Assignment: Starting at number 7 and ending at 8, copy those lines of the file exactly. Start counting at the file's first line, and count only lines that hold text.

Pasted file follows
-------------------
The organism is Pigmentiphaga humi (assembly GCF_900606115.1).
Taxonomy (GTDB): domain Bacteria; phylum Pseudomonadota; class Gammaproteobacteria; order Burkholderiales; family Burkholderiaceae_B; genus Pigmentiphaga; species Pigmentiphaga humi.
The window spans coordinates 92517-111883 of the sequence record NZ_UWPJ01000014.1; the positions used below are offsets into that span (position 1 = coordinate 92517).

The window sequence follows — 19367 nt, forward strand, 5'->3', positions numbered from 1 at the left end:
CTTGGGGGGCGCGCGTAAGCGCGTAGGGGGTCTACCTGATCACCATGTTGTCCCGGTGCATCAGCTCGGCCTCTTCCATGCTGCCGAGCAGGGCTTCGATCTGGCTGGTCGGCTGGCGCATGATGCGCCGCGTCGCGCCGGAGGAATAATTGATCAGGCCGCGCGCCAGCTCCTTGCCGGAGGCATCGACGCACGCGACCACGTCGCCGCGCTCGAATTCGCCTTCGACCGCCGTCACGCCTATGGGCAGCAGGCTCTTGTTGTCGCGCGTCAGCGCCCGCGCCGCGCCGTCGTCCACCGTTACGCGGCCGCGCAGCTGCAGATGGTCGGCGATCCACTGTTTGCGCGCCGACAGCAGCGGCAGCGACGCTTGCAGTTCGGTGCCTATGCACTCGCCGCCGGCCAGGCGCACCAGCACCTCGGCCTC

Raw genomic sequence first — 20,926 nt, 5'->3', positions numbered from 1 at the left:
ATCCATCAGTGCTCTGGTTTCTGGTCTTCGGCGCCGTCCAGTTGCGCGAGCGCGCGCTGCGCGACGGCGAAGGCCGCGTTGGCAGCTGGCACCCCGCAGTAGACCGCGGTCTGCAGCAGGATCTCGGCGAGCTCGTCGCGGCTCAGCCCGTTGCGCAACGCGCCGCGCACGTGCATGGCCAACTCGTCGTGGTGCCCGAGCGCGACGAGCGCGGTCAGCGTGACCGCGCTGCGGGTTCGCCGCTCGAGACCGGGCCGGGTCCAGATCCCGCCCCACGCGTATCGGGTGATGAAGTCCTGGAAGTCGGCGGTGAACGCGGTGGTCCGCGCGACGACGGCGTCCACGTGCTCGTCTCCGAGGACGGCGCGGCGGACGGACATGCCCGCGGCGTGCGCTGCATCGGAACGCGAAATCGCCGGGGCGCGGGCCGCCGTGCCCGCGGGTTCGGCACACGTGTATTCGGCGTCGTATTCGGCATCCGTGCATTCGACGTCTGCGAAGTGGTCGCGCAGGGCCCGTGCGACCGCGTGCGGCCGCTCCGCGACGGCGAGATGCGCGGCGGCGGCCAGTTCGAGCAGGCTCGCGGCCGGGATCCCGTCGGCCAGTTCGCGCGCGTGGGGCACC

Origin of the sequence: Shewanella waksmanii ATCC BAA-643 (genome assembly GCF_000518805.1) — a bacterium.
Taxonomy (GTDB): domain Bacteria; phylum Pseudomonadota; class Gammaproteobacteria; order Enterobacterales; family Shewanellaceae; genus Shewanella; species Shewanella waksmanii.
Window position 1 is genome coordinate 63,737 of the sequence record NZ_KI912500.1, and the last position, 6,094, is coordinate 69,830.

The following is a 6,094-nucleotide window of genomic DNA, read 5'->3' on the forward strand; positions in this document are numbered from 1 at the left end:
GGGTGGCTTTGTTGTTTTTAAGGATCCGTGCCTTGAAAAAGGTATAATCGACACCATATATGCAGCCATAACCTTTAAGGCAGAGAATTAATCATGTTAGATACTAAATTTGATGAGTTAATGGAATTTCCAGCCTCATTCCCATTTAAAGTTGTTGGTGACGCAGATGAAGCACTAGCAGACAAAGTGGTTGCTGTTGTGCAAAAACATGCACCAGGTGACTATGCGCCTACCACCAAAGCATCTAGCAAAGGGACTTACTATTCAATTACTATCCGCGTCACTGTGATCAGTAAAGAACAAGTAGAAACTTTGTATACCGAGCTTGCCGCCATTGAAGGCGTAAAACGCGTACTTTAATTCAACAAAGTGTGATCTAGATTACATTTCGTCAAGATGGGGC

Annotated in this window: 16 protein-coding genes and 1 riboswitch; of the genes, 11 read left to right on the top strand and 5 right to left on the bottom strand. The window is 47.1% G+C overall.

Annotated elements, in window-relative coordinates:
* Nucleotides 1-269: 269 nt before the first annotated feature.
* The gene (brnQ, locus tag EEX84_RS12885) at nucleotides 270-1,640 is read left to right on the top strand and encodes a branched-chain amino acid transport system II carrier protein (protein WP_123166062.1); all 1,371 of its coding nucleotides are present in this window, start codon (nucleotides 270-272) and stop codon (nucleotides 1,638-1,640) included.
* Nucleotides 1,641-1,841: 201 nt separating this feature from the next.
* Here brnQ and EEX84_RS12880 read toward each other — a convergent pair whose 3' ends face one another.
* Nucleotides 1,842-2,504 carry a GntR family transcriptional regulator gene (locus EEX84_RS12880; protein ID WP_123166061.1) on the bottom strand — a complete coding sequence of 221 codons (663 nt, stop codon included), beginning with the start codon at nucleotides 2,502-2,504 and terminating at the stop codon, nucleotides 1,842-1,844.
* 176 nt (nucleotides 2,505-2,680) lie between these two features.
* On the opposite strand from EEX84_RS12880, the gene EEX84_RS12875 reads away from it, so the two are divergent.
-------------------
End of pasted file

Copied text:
ATCCATCAGTGCTCTGGTTTCTGGTCTTCGGCGCCGTCCAGTTGCGCGAGCGCGCGCTGCGCGACGGCGAAGGCCGCGTTGGCAGCTGGCACCCCGCAGTAGACCGCGGTCTGCAGCAGGATCTCGGCGAGCTCGTCGCGGCTCAGCCCGTTGCGCAACGCGCCGCGCACGTGCATGGCCAACTCGTCGTGGTGCCCGAGCGCGACGAGCGCGGTCAGCGTGACCGCGCTGCGGGTTCGCCGCTCGAGACCGGGCCGGGTCCAGATCCCGCCCCACGCGTATCGGGTGATGAAGTCCTGGAAGTCGGCGGTGAACGCGGTGGTCCGCGCGACGACGGCGTCCACGTGCTCGTCTCCGAGGACGGCGCGGCGGACGGACATGCCCGCGGCGTGCGCTGCATCGGAACGCGAAATCGCCGGGGCGCGGGCCGCCGTGCCCGCGGGTTCGGCACACGTGTATTCGGCGTCGTATTCGGCATCCGTGCATTCGACGTCTGCGAAGTGGTCGCGCAGGGCCCGTGCGACCGCGTGCGGCCGCTCCGCGACGGCGAGATGCGCGGCGGCGGCCAGTTCGAGCAGGCTCGCGGCCGGGATCCCGTCGGCCAGTTCGCGCGCGTGGGGCACC

Origin of the sequence: Shewanella waksmanii ATCC BAA-643 (genome assembly GCF_000518805.1) — a bacterium.